Q&A: Marathon’s new CEO calls job a continuing journey

Lee Tillman speaks at Marathon Oil Corp.. He took over as CEO and president on Aug. 1, 2013. ( Melissa Phillip / Houston Chronicle )

Lee Tillman speaks at Marathon Oil Corp.. He took over as CEO and president on Aug. 1, 2013. ( Melissa Phillip / Houston Chronicle )

Lee M. Tillman, an engineer and former Exxon Mobil Corp. executive, last week took the reins of Houston-based Marathon Oil Corp., succeeding longtime Chief Executive Officer Clarence Cazalot.

Tillman, 51, oversaw global engineering staff at Exxon Mobil, where he began his career in 1989 as a research engineer. He earned a bachelor’s degree in chemical engineering from Texas A&M and a doctorate at  Auburn University in Alabama. Tillman spoke with FuelFix about his new job at Marathon Oil, an independent exploration and production company since it spun off its downstream business in 2011. Edited excerpts:

Q: How did you decide to come to Marathon?

A: It was all about the journey that Marathon had started. In early 2011, Marathon decided to create this independent E & P company. I found it fascinating to be able to pick up on that vision and continue that journey. We are still in the early days of defining Marathon Oil as the independent oil and gas producer. Clarence and the team identified some clear advantages by making this change. First and foremost, it brings a focus to our E&P strategies and objectives. I also think it brings transparency to the investor community as well as to our employees. I think it also brings clarity to how we manage risk and how we manage our portfolio as well. It also added a dimension to Marathon Oil around being flexible and agile in this new opportunity space. We wanted to maintain our ability to develop world-scale, complex energy projects.

Q: How does the boom in unconventional plays fit into Marathon’s strategy?

A: Like many companies, we have a good deal of focus and investment in the unconventional plays —  particularly for us in the Eagle Ford (in South Texas) and the Bakken (in North Dakota and Montana). As you look at it from the lens of an independent, the unconventionals have some unique attributes that make them appealing. These include strong profitability, scalability, the ability to build toward more liquids-rich plays, and a moderate risk dimension. They are not considered higher risk plays. If you are in the deep water, you are making investment decisions that are in the hundreds of millions of dollars, if not billions. In the unconventional plays, you can make a hundred $6 million decisions and that gives you a unique attribute. We need both aspects in our portfolio. Marathon has the breadth and depth to really span the opportunity space. We want the large, complex higher-risk projects, but the scalability and profitability of the unconventional projects is also a good balance within our portfolio.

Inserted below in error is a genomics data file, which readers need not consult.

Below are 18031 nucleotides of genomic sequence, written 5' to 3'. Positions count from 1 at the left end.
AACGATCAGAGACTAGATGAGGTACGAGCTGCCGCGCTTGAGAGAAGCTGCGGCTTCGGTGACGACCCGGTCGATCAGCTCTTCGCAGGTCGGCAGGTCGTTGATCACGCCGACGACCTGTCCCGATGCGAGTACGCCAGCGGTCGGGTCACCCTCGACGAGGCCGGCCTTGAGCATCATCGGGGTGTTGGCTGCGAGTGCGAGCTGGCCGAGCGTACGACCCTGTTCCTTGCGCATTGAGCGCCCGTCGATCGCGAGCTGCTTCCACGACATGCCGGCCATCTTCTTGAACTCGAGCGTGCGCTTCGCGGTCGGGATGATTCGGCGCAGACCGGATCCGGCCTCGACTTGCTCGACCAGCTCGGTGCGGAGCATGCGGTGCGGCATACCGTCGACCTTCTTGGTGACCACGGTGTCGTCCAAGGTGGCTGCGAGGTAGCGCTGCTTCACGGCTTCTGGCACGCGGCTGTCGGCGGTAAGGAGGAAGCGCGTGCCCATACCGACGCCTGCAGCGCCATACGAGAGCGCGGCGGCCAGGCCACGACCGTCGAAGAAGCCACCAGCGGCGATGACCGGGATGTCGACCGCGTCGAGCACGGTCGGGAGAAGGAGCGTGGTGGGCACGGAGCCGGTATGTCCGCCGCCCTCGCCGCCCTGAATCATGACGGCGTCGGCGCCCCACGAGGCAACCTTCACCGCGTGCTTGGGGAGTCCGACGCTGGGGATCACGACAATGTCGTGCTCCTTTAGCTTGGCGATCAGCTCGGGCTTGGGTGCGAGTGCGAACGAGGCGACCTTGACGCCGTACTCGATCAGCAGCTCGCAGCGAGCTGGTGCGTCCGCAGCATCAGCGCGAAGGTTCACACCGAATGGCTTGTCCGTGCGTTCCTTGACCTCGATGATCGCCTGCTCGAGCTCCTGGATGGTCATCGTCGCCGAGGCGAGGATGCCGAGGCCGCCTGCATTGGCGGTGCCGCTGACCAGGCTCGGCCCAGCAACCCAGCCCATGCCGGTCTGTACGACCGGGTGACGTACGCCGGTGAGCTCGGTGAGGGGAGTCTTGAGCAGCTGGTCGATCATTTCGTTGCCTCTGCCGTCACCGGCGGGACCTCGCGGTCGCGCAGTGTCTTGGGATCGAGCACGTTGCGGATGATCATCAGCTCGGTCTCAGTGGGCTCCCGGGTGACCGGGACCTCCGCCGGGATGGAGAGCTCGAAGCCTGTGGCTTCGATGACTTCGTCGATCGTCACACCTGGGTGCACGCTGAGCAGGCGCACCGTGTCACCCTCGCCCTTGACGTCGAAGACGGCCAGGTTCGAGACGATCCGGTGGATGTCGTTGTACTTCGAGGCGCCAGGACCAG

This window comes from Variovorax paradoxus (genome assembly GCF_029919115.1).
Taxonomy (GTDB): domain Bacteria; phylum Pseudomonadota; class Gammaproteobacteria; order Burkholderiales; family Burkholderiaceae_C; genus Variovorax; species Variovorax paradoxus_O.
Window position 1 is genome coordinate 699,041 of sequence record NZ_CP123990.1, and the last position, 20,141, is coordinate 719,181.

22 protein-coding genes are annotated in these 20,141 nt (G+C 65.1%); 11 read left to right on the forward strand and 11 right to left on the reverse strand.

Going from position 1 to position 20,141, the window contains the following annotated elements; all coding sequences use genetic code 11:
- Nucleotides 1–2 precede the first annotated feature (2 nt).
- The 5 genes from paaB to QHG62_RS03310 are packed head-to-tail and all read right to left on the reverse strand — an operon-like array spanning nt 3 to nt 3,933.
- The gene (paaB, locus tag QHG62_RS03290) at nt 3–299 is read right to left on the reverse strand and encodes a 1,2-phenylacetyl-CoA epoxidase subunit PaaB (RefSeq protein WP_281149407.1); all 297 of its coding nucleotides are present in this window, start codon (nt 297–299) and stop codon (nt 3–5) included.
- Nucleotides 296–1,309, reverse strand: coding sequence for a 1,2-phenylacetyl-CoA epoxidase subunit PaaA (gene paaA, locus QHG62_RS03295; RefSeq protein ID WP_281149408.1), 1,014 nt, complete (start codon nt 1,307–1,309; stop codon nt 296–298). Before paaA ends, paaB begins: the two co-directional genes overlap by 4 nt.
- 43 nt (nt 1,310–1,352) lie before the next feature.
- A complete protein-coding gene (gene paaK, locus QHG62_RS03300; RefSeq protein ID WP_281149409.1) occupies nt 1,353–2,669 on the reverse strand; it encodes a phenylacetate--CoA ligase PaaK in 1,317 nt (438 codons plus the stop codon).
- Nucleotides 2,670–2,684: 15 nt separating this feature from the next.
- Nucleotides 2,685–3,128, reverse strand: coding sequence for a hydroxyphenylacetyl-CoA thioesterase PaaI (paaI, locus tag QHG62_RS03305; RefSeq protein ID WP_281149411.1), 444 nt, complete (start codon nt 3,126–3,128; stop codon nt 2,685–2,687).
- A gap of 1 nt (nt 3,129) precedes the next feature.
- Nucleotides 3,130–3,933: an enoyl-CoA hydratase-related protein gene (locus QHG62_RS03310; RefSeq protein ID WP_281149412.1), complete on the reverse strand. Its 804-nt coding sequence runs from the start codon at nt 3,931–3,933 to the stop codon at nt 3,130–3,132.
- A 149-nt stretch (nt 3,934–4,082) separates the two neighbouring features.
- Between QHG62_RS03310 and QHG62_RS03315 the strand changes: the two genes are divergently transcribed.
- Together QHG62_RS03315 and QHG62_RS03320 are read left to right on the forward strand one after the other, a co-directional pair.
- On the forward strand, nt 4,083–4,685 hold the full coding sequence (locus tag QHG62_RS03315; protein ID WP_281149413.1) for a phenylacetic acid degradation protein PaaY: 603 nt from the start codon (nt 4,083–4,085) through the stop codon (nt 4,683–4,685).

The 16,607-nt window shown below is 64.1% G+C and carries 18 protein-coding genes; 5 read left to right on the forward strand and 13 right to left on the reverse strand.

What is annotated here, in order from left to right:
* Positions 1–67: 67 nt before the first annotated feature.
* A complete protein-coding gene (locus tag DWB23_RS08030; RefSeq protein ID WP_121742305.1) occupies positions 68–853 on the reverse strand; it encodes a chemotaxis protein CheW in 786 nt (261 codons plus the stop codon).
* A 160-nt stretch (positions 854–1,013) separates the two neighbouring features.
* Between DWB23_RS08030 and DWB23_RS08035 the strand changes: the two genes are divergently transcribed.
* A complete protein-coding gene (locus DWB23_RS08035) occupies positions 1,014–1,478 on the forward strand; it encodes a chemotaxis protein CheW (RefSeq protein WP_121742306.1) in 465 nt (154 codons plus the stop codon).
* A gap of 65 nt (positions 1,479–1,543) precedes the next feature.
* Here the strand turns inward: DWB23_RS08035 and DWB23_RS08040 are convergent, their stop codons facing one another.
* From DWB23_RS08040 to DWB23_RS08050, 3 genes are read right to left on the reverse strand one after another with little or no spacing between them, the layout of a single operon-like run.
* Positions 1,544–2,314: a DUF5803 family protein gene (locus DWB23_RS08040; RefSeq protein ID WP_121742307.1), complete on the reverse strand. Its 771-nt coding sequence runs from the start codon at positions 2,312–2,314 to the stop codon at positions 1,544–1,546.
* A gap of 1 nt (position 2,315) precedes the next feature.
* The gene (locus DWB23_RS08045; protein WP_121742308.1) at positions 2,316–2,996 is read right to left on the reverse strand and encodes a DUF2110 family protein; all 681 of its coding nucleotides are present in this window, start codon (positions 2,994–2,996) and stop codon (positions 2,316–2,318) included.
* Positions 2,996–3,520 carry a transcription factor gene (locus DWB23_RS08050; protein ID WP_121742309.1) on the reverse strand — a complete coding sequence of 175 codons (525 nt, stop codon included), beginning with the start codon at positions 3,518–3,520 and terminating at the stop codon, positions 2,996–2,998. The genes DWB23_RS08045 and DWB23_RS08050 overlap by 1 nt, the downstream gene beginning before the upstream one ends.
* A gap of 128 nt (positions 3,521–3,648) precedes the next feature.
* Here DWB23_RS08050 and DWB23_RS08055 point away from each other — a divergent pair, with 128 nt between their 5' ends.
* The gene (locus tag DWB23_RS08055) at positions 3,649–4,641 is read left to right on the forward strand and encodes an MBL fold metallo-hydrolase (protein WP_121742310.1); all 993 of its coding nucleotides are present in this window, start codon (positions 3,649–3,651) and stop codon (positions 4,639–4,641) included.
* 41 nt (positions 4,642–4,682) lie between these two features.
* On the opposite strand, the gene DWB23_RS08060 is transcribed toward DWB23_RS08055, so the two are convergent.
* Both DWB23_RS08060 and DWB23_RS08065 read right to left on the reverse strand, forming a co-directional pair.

Q: What factors do you consider when you decide whether to make an investment outside of the United States?

A: There are two elements of risk when we look at opportunities internationally.

The first is what I would call the “below ground” risk, which deals with the things that our engineers and geoscientists deal with all over the world: What is the geology and what is going to be the reservoir performance? There is also the “above ground” risk, which deals with the geopolitical environment, the host government, sanctity of contracts, rule of law, local content requirements, fiscal structure and durability — all of these things start coming into play as you move into the international space.  Our shareholder demands that we look at that risk holistically. It’s necessary but not sufficient to have the high-quality subsurface resource. You have to have all these other elements and dimensions in place as well.

Another component of international work is just how important relationships become. When you move into the international front, you are relying on strong relationships with national oil companies, with resource holders — you are in their country, you are working in their environment — and the strength of the relationships, the amount of collaboration to find that win-win value proposition, that is the other challenge.

Q: How has working in deep water internationally changed in the last five years?

A: It differs by region. As you look at West Africa, we as well as others have had great success in deep water. As you look at Brazil, it is less clear. Going back to that above ground risk, you have a resource holder and national oil company that really has not defined a material opportunity space for participation by the international oil companies and by smaller exploration and production companies. They have fantastic sub-surface there — great rock and great opportunities, but those other dimensions were just not quite there yet.

Q: How about deep water drilling in the Gulf of Mexico?

A: We continue to move the bar in terms of the technology requirements and the technology risk, whether that be in subsurface imaging, high pressure drilling, greater depths, higher temperatures — these are challenging systems. As you look at the cost of just doing an appraisal or exploration drilling, the costs are enormous — millions of dollars. If you need six or seven of these wells, you are suddenly in a multimillion-dollar development. Those are big, higher risk investments for our shareholders.  It doesn’t mean we shouldn’t be operating there, and we have had some success there lately on the exploration side. It has some advantages on that above ground risk that we talked about, but you are carrying much more technology risk, because of the types of opportunities that you are chasing.